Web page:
Final thickness of Envirotex

ChrisNH's picture
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Hi,

I am curious about how deep my envirotex will end up being after a couple of pours, and whether my plan is going to be sufficent to the need. This is what I am doing...

I am in the process of putting in a 1/4" plywood base for the envirotex water scene I intend to have on my layout. The bridge, abutment, and vegetation is to be patterened after this photo:

http://photos.nerail.org/showpic/?2003110714511910953.jpg

Although for purposes of trying out a scene that plays out over and over in New England along river banks and lakes I am having the line skirt the edge of the river on a causeway as in these pictures:

http://photos.nerail.org/showpic/?2005041422143822936.jpg

http://photos.nerail.org/showpic/?200711171118012047.jpg

Its a plate girder bridge so the water is relatively close to the bridge, else it would be a deck bridge. I measured the first photo and using the height of the locomotive as a general guide figured the water needed to be 1.5" or 20 feet above the water to look right.

The edge of the facia is going to be my "dam" on the front end. I put it in so that it is 1/4" above the height of the plywood base which rests on a wood lip glued to the facia both to keep the facia straight at that point as well as to act a  way to set the height as I level the base. Unfortunately, wife has me painting the bathroom, so that will be later tonight :(.

Anyway.. my original thought was I would be pouring two layers of about 1/8" envirotex over the base which would be sealed with acrylic gloss medium ala Dave Frary's scenery book. I have a pint of Envirotex Lite to cover abot 2 sq feet. Am I in the right ballpark? Do I need to plan for deeper envirotex? Is two pours about right?

For the vegetation on the side.. should I put it all in place and then pour, or perhaps do a layer, glue in vegetation, then do my final layer? Or maybe do it all at the end so the envirotex doesnt creep up on the greenery?

After I have the envirotex in I plan to use the Acrylic Gloss Medium to create ripples and eddies.

I know I have lots of questions.. thanks for any feedback. I am really excited about putting together this scene. It is the primary focus of the "scenic side" of my practice layout.

Thanks,

Chris
 




joef's picture

Actually ...

Chris:

Actually, for flat lakes or relatively still bodies of water without a lot of stuff sticking up out of the water, I don't recommend envirotex.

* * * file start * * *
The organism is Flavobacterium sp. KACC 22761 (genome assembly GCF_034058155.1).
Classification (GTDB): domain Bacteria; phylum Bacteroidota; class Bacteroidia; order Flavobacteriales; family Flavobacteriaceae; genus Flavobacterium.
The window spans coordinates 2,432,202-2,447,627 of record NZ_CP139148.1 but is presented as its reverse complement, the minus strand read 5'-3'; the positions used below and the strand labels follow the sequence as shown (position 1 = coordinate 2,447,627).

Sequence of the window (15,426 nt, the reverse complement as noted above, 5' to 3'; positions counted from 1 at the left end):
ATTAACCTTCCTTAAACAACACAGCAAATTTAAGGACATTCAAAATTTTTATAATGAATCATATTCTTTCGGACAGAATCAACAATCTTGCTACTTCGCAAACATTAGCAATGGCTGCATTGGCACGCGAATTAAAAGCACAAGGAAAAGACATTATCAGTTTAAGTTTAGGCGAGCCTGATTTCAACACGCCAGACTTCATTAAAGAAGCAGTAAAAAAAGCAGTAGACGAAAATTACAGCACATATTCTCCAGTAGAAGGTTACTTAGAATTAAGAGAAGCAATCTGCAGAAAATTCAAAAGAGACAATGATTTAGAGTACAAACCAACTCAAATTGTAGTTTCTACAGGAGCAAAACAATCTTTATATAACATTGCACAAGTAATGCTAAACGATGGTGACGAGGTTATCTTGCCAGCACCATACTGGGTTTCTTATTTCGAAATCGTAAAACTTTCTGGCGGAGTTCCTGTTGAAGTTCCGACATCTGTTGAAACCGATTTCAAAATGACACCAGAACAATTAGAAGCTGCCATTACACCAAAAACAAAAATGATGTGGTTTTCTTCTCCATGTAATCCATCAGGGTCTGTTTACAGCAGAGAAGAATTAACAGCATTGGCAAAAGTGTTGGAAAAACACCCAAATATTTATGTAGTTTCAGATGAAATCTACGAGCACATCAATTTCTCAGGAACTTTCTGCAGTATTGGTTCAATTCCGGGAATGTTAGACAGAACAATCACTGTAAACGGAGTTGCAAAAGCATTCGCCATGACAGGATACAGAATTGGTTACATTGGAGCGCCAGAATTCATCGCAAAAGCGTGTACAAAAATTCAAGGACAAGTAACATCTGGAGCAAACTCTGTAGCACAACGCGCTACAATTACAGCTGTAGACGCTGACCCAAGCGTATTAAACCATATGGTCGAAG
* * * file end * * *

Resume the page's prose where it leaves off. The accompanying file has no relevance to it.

Just paint your flat area deep areas a black-blue, and then feather that out into the shallows into your dirt and rock colors. Then paint the acrylic gloss medium straight onto the flat painted area representing your body of water, applying it in a thin level coat. Let it dry a couple of days and then come back and apply a second coat of the gloss medium, this time applying it thicker in streaks with little humps to simulate small ripples.

You'll find this works very well to simulate a large flat water area like you're envisioning, and it's a lot simpler than large flat area pours of envirotex.

Joe Fugate
Publisher, Model Railroad Hobbyist magazine

Joe Fugate's HO Siskiyou Line

bear creek's picture

If you use envirotex it will

If you use envirotex it will tend to 'wick' up into any bushes surrounding your water way. One of the chief reasons for envirotex is to allow the onlooker to see bottom detail in the water. Logs, boulders, old oil drums, dead refrigerators, maybe the local gangsters get away car, etc.

For my waterways in the past I've used Envirotex and its worked nicely (in 3d mode).

But you WILL spend time dealing with where it crawls up the sides of everything in contact with it. If you're doing a large pour it can also be a huge pain to deal with. Craig Bisgeier talks about the difficulties he had with the stuff pouring around Wilson Point on his 1895 Housatonic Railroad in his Construction Journal www.housatonicrr.com/

It also sets up absolutely smooth (except along the sides of embedded objects). If you want ripples on it you'll need to come back with Acryllic Gloss Medium and paint the ripples on it. If you want rolling waves forget about Envirotex - it's too flat. Some of the casting resins set with a waviness on their surface but resin smells like a hydro-carbon based skunk has been in your train room for at least a month after pouring it. Theres also a good discussion of water types in the Frary / Hayden Scenery Book from Kalmbach.

Good luck (and take lots of pictures!)

Charlie

 Contributing Editor, Model Railroad Hobbyist magazine

joef's picture

Chris, here's an example

Chris, here's an example of just acrylic gloss medium on a flat area where you've painted it to look like the bottom contours:

 

In your case, I'd color the deep areas a blue-black instead of a silty green like I used here in my scene of Coalbank Slough. I colored my deep areas to match prototype photos of the actual slough:

Notice how the deep areas in this prototype photo are a darkish olive green, which I call a "silty green". The light blue areas are actually a reflection of the sky, and if you get down low, the ripply gloss medium will give you the same effect.